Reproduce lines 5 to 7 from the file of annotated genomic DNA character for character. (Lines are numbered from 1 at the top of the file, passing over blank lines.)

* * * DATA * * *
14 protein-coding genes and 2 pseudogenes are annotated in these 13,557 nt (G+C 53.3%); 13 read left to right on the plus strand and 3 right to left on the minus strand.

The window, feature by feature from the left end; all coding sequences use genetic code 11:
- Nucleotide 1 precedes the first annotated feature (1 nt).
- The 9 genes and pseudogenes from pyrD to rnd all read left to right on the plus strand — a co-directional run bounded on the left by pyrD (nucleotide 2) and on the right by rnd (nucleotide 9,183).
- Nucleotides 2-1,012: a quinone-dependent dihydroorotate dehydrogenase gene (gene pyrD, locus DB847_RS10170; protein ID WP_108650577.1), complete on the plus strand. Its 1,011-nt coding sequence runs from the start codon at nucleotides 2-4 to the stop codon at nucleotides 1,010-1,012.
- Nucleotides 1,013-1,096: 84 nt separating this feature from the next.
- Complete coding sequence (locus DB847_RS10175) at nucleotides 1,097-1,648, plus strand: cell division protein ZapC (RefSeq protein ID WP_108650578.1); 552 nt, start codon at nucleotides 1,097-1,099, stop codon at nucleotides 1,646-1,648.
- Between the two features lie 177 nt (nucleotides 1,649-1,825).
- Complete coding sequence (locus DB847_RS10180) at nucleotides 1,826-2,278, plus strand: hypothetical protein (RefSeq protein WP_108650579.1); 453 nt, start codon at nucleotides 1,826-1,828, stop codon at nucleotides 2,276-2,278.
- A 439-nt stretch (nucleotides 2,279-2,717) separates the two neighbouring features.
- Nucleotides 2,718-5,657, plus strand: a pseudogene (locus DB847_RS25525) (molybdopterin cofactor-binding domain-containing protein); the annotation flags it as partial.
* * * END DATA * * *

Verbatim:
- Nucleotides 2-1,012: a quinone-dependent dihydroorotate dehydrogenase gene (gene pyrD, locus DB847_RS10170; protein ID WP_108650577.1), complete on the plus strand. Its 1,011-nt coding sequence runs from the start codon at nucleotides 2-4 to the stop codon at nucleotides 1,010-1,012.
- Nucleotides 1,013-1,096: 84 nt separating this feature from the next.
- Complete coding sequence (locus DB847_RS10175) at nucleotides 1,097-1,648, plus strand: cell division protein ZapC (RefSeq protein ID WP_108650578.1); 552 nt, start codon at nucleotides 1,097-1,099, stop codon at nucleotides 1,646-1,648.